The whiplash we have felt as one assault on American values overtakes another can be disorienting. In fact, sometimes I wonder if it’s designed to prevent us from staying focused, and organized. With all the noise, many outright attacks on our foundational ideals get lost. Certainly the individuals do. There is no space in the noisy assaults for human stories. Just this week, Jorge Garcia was deported from Detroit as his wife and 15- and 12-year-old children tearfully said goodbye. Garcia came to this country with an aunt when he was 10 years old, two years too old to be considered for DACA relief; his parents had already emigrated to this country. He worked his whole life in Michigan, and his wife is retired from Ford Motor Company. He came to the attention of immigration enforcement when he and his wife attempted to make sure his paperwork was in order. Under President Obama’s ICE he was able to get deferrals, to continue to work and contribute to his community and raise his children. But this year ICE has arrested more people than in any of the past three years, and Jorge Garcia is now living in a country that is foreign to him, apart from his family. This administration is separating children from their parents. Removing active, participatory fathers from their children. There are few things that are more inhumane.
In a way, Garcia is not special. There are so many others, whose stories have been lost in the noise of the louder news feed. Cindy Garcia’s kids are not going to break through the larger attacks on civic virtue that capture our attention each day. I understand that airtime and attentions are limited, but I’ve become concerned that the chaos is intentional. If our target is constantly moving, it won’t matter how ready we are to fight back or even how many of us there are. Because we will not know where to aim.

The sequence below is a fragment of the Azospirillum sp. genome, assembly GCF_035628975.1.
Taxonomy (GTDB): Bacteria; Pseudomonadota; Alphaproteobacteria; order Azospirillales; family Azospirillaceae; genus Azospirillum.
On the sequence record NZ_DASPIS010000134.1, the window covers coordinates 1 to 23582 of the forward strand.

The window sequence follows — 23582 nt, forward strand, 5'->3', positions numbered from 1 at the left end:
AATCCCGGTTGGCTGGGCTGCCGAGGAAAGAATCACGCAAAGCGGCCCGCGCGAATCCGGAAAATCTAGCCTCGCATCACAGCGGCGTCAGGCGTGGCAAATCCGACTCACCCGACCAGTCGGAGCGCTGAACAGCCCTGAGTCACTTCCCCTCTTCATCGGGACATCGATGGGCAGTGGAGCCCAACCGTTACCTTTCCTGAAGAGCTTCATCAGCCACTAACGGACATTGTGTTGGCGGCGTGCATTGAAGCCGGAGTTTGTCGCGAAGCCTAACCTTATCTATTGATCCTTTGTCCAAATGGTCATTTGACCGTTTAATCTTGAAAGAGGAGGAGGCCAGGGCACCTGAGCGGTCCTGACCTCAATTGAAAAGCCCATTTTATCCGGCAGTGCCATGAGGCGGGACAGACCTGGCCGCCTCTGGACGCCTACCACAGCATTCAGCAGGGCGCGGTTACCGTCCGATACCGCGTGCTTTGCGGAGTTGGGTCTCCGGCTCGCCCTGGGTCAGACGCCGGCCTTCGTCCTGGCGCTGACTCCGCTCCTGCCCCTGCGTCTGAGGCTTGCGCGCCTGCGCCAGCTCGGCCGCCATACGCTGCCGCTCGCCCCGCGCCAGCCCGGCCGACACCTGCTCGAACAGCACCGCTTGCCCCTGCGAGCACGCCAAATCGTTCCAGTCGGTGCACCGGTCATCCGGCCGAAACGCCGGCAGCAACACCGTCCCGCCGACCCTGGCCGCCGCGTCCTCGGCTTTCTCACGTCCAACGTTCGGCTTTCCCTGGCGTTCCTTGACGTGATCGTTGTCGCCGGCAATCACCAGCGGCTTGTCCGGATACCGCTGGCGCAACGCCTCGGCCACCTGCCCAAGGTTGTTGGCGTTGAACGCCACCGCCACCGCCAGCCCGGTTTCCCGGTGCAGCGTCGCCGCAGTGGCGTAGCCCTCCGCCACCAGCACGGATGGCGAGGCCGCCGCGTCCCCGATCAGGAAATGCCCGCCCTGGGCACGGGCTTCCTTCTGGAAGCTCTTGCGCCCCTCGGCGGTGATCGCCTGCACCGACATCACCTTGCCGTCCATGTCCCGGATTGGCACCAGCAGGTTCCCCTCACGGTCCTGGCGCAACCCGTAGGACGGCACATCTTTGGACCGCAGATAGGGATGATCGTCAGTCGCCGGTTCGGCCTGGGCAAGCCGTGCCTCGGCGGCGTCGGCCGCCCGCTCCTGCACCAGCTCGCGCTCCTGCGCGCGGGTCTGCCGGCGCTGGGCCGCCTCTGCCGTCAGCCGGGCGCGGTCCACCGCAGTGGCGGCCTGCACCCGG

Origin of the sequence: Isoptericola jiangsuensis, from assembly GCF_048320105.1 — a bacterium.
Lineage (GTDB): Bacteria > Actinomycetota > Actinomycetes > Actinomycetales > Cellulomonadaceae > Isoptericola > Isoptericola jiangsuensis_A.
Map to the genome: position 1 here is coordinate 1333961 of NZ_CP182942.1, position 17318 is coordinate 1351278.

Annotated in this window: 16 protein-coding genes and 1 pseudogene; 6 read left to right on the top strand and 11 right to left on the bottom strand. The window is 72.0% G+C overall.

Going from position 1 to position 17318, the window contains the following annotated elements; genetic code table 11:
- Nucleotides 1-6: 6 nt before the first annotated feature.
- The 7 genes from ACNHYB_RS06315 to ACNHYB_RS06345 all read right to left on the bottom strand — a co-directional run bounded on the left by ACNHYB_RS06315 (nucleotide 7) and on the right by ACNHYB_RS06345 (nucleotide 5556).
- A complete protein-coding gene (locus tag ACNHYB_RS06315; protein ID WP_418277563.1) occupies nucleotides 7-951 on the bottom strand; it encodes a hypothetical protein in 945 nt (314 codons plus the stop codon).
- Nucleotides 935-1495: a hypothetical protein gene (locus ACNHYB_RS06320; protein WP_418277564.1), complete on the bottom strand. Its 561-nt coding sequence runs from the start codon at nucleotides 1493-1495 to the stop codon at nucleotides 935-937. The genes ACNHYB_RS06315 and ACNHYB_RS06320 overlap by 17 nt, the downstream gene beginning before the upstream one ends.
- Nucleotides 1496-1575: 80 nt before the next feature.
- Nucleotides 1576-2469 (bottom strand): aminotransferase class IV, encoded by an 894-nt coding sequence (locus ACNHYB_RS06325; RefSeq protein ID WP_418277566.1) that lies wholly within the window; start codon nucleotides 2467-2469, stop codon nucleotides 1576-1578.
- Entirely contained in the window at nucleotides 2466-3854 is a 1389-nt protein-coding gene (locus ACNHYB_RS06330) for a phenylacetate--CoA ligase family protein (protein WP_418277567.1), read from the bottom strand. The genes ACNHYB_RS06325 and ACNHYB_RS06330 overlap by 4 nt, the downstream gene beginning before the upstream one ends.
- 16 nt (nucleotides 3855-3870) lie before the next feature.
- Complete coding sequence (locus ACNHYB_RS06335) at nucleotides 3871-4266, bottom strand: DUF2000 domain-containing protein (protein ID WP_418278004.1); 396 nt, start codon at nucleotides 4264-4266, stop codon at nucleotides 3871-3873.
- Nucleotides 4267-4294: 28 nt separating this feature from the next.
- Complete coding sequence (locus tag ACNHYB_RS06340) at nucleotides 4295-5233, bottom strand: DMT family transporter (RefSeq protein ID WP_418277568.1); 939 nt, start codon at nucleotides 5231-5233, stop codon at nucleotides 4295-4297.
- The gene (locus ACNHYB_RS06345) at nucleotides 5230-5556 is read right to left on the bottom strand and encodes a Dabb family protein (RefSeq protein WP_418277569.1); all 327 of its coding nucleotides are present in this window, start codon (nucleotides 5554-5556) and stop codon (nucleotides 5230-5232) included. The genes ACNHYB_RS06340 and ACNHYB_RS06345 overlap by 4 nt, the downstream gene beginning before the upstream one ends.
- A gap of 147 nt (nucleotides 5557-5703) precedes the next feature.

And yet we have had some successes. Doug Jones’ victory in Alabama, for example. The last
time a Democrat won in Alabama it was a quarter of a century ago. And Trump beat Hillary Clinton by 30 points in Alabama. There is no doubt that Roy Moore’s flaws were an important factor in this extraordinary victory. But there is more to the story. Jones ran a superb campaign, focusing on persuasion and turnout. And in both he delivered. He talked to voters about values rather than issues, and about what doing what was right for Alabama. And he committed to turnout efforts. Jones joined forces with the Alabama NAACP who phoned every registered voter who did not show up in 2016, and they organized poll rides and direct voter contact. Doug Jones figured out where to aim.
I was inspired by the Jones’ campaign’s success as I was last January by my friends and allies in Park City. And it got me thinking about how important it is to contribute to solutions, instead of to noise. The noise is enticing; it’s hard to tune it out, and it evokes emotion and passion in response. But I want to make sure that, at least for my part, I am contributing to making sure my own efforts contribute to knowing where to aim.
It is for these reasons (and many more) that I’ve decided to dedicate my indefinite future to activism. I’m extremely fortunate to be able to travel to some amazing places and never more so have I needed that escape as I prepare for what’s ahead. In doing so, I’ve had the chance to properly clear my head and really focus my energy on how I can best contribute to affecting change. The shock of the election may have subsided, but each news cycle’s replacement shock is threatening to paralyze us; at the very least it weakens our efforts to fire back.
The urgency with which I started 2017 with the Women’s March caught up with me and I needed a minute to compose myself for the marathon that we all need to run to survive a Trump presidency. There are so many who are continuing to fight. I want to contribute to the fight they all are ready for in the most effective and efficient way that I can. It seems to me that it is important that we know exactly where we’re going – that we know our target — and that has and will continue to be my focus. No one could have predicted the chaos that ensued in 2017, but now that we’ve seen that it can, in fact, get worse, we can arm ourselves with better tactics and clearer direction as we face it. I want to make sure I am doing everything I can to help everyone else’s effort to see the target. I’m ready to do my part. Let’s all try and do our part— knowing we are not alone, knowing we are all in this together.